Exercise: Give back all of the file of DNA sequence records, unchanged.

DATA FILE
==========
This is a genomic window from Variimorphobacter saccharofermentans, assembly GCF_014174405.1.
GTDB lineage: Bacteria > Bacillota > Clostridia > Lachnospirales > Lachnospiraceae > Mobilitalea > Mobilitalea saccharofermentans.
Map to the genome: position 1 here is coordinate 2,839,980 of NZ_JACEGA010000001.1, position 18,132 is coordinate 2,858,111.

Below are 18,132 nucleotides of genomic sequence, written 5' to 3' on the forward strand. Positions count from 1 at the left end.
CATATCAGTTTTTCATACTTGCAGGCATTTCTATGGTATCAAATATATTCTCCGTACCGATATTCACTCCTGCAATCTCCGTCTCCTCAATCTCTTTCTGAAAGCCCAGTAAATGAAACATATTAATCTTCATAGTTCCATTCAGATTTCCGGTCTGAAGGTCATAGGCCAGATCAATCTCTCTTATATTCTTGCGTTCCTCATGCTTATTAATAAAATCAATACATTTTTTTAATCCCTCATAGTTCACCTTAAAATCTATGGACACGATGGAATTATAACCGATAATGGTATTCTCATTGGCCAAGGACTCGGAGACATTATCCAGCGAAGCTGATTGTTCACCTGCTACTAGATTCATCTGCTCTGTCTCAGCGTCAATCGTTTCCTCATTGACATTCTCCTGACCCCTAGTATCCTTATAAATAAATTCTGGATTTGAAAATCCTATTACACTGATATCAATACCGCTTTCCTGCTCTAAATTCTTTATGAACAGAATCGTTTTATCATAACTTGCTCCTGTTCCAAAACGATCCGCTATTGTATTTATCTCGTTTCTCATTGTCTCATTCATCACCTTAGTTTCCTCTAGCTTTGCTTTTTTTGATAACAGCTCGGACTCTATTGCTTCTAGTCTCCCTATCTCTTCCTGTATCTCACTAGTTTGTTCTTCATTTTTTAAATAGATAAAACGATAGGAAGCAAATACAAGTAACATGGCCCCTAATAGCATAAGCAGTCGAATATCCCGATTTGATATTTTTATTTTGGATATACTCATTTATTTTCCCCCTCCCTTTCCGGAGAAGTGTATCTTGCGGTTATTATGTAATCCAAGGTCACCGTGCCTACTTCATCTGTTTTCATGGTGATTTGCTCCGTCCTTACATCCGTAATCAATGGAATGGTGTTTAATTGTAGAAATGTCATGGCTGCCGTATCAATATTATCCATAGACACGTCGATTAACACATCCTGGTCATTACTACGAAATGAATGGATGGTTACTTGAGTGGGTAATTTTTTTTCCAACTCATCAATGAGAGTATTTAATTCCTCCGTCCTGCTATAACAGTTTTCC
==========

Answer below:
This is a genomic window from Variimorphobacter saccharofermentans, assembly GCF_014174405.1.
GTDB lineage: Bacteria > Bacillota > Clostridia > Lachnospirales > Lachnospiraceae > Mobilitalea > Mobilitalea saccharofermentans.
Map to the genome: position 1 here is coordinate 2,839,980 of NZ_JACEGA010000001.1, position 18,132 is coordinate 2,858,111.

Below are 18,132 nucleotides of genomic sequence, written 5' to 3' on the forward strand. Positions count from 1 at the left end.
CATATCAGTTTTTCATACTTGCAGGCATTTCTATGGTATCAAATATATTCTCCGTACCGATATTCACTCCTGCAATCTCCGTCTCCTCAATCTCTTTCTGAAAGCCCAGTAAATGAAACATATTAATCTTCATAGTTCCATTCAGATTTCCGGTCTGAAGGTCATAGGCCAGATCAATCTCTCTTATATTCTTGCGTTCCTCATGCTTATTAATAAAATCAATACATTTTTTTAATCCCTCATAGTTCACCTTAAAATCTATGGACACGATGGAATTATAACCGATAATGGTATTCTCATTGGCCAAGGACTCGGAGACATTATCCAGCGAAGCTGATTGTTCACCTGCTACTAGATTCATCTGCTCTGTCTCAGCGTCAATCGTTTCCTCATTGACATTCTCCTGACCCCTAGTATCCTTATAAATAAATTCTGGATTTGAAAATCCTATTACACTGATATCAATACCGCTTTCCTGCTCTAAATTCTTTATGAACAGAATCGTTTTATCATAACTTGCTCCTGTTCCAAAACGATCCGCTATTGTATTTATCTCGTTTCTCATTGTCTCATTCATCACCTTAGTTTCCTCTAGCTTTGCTTTTTTTGATAACAGCTCGGACTCTATTGCTTCTAGTCTCCCTATCTCTTCCTGTATCTCACTAGTTTGTTCTTCATTTTTTAAATAGATAAAACGATAGGAAGCAAATACAAGTAACATGGCCCCTAATAGCATAAGCAGTCGAATATCCCGATTTGATATTTTTATTTTGGATATACTCATTTATTTTCCCCCTCCCTTTCCGGAGAAGTGTATCTTGCGGTTATTATGTAATCCAAGGTCACCGTGCCTACTTCATCTGTTTTCATGGTGATTTGCTCCGTCCTTACATCCGTAATCAATGGAATGGTGTTTAATTGTAGAAATGTCATGGCTGCCGTATCAATATTATCCATAGACACGTCGATTAACACATCCTGGTCATTACTACGAAATGAATGGATGGTTACTTGAGTGGGTAATTTTTTTTCCAACTCATCAATGAGAGTATTTAATTCCTCCGTCCTGCTATAACAGTTTTCC